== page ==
The Spice Box of Earth

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Ask a Book Question: The 65th in a Series (Poetry in the Waning Days of Summer)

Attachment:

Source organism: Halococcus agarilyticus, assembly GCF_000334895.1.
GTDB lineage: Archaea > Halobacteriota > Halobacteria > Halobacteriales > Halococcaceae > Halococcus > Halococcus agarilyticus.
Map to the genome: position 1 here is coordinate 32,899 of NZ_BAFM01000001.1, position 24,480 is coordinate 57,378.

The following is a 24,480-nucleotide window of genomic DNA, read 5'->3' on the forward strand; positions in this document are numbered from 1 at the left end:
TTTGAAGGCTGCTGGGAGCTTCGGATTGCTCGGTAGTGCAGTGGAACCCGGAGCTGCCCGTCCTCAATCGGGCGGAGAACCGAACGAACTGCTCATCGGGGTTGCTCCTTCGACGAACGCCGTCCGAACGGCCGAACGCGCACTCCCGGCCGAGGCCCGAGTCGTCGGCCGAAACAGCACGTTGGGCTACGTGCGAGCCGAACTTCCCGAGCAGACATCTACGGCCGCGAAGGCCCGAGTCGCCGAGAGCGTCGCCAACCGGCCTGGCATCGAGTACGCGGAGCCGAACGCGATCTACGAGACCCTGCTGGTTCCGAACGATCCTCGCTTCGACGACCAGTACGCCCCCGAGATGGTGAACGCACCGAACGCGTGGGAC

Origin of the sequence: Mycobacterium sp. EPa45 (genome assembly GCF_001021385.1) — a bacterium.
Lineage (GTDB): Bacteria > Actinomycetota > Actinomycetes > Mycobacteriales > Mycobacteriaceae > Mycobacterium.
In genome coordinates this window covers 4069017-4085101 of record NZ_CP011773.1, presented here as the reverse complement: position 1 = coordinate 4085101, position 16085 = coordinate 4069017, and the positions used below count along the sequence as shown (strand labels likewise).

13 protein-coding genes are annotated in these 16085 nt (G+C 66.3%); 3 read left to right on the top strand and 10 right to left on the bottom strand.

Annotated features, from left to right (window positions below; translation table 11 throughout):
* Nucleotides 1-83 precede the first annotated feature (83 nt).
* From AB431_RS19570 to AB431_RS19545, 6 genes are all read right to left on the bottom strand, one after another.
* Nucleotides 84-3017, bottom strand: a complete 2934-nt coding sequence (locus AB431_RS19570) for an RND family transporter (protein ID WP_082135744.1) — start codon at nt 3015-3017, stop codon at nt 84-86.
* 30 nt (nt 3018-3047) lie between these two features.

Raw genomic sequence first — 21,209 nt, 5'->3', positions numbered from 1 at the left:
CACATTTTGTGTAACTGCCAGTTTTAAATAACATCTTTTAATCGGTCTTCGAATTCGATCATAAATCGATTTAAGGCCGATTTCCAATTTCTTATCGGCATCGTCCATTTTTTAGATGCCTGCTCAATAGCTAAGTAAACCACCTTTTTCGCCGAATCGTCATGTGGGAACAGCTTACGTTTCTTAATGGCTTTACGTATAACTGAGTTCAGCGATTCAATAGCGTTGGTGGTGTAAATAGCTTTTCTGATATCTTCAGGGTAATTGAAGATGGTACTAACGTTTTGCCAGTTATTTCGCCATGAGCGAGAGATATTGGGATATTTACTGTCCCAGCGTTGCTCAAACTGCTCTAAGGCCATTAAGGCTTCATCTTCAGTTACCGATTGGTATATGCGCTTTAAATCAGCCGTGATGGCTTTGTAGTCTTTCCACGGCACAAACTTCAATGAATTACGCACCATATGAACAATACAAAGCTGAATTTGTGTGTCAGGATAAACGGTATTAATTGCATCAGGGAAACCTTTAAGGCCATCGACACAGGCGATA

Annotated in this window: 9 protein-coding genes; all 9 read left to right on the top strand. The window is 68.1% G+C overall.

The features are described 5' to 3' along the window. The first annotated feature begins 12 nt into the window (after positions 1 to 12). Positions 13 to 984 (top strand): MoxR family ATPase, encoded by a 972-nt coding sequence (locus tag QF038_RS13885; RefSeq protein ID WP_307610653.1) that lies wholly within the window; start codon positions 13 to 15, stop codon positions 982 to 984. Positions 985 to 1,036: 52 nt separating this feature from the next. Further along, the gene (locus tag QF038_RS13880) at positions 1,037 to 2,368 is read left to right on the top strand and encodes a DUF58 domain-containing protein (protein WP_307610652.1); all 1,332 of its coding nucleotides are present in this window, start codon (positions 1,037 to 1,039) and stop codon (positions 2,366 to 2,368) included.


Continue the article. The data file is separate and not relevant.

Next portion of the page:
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Michael wrote in with this question:For some reason (an end of summer shortening of attention span, perhaps) I'm in the mood for poetry, so I was wondering if, in the interest of discussing that other form of literature, the crew at The Millions could suggest some favorite poems, poets or poetry collections (the latter would be especially helpful, its the easiest way to carry around a dozen great mind in your pocket). Anyway, thanks for any suggestions.A trio of Millions contibutors chimed in on this one:Andrew: Full disclosure: my experience with poetry has been minimal, and for the most part it is my obsession with song and music that has led me to certain poets. In this context, then, I have been stirred most by the poetic voice of Leonard Cohen. The very fact that I know his voice intimately from his songs means that I hear his poems, too, spoken in my ear in that same voice. And while he's often labeled as a darkly intense romantic, in fact some of his finest poems have a light, playful quality. The one that first caught my attention is a little thing called "I Wonder How Many People In This City", from The Spice-Box of Earth, his second collection of poems from 1961. Here it is in its entirety:I wonder how many people in this citylive in furnished rooms.Late at night when I look out at the buildingsI swear I see a face in every windowlooking back at meand when I turn awayI wonder how many go back to their desksand write this down.All his collections are great, and his first one Let Us Compare Mythologies, from 1956, has recently been reissued. Additionally, many of his poems (including the one cited) and song lyrics can be found within the pages of the massive Stranger Music.Garth: Inspired by Craig Finn of the Hold Steady, I've been working my way through John Berryman's Dream Songs this year. Even for someone like me, who enjoys the fragmentary and fractal poetry of, say, John Ashbery, the Dream Songs were an adjustment, in that point-of-view and syntax are ever-shifting. For the first ten poems, I found myself searching for a way in. But this seems to be one of those great books that teaches you how to read it; I latched on to the rhythm, started reading the poems aloud to myself, and was off and running. One of the pleasures of reading this book is that so many of my friends turn out to have read it, and everyone has different favorites. Dream Songs Week at The Millions, anyone?Emily: If you don't have a preexisting taste for a particular kind of poetry and you like browsing, there's really nothing like The Norton Anthology of Poetry - then you've got everything from Beowulf to Billy Collins (our former poet laureate, whom I loathe, but many people seem to like) in chronological order, along with brief bios of all the poets, and a bit of a reader's guide on versification (rhyme, meter, forms) and poetic syntax. But it's not cheap and with 1828 poems by 334 poets, it's not a pocket book either.For price and selection - oh, most beloved of American publishers! - you cannot beat Dover paperbacks for poetry collections (where, right now, you can also get Obama and McCain paperdolls). All of their books are between a dollar and $10 and they have both single author collections (Yeats, Rochester - one of my favorites - a dirty, disillusioned Restoration poet, Browning, most wonderful Keats, Blake, Christina Rosetti, Tennyson, Sandburg), and multi-author collections. Favorite American Poems and 101 Best Loved Poems both looked good, but they have historical collections as well, like English Romantic Poetry, if you want to be more methodical in your reading.I also highly recommend the Academy of American Poets. They have an extensive online collection of poetry by American and English poets - more poets than the Norton - and they also have recordings of many of the poets reading their work. I highly recommend listening to Gwendolyn Brooks reading "We Real Cool" or Langston Hughes reading "The Negro Speaks of Rivers." It's a very user-friendly site and in addition to better biographical sketches than the Norton, they have an index of occasional poems for those so inclined (wedding, funeral, etc).As for individual favorite poems: I love Christopher Smart's crazy "Jubilate Agno" - it's a long poem, but a small portion of it gets anthologized and excerpted a lot as "For I will consider my Cat Jeoffry" or just "My Cat Jeoffry." I also love Ogden Nash's "A Portrait of the Artist as a Prematurely Old Man" (also, if you can find the recording of this, it's delightful). Robert Herrick's short poems: "The Night Piece, to Julia," "Upon Julia's Clothes," "Upon Prue, His Maid," "Delight in Disorder," and also his pastoral poems like "The Hock Cart" and "Corinna's Going A-Maying." Milton is great but he's a workout - his syntax can be a bit like taking part in WWF Smackdown for some readers. And Marvell's "The Garden," his "Mower" poems, and "Bermudas." Others to try: Gerrard Manly Hopkins, Christina Rosetti's "Goblin Market," Dorothy Parker's "Resume," Robert Graves, W.H. Auden, Dylan Thomas, Ted Hughes' "The Thought Fox" ...There are so many more, but I think I've probably already said too much.As a final note: I recommend you begin by reading William Carlos Williams' "This is just to say" and then read Kenneth Koch's "Variations on a theme by William Carlos Williams."
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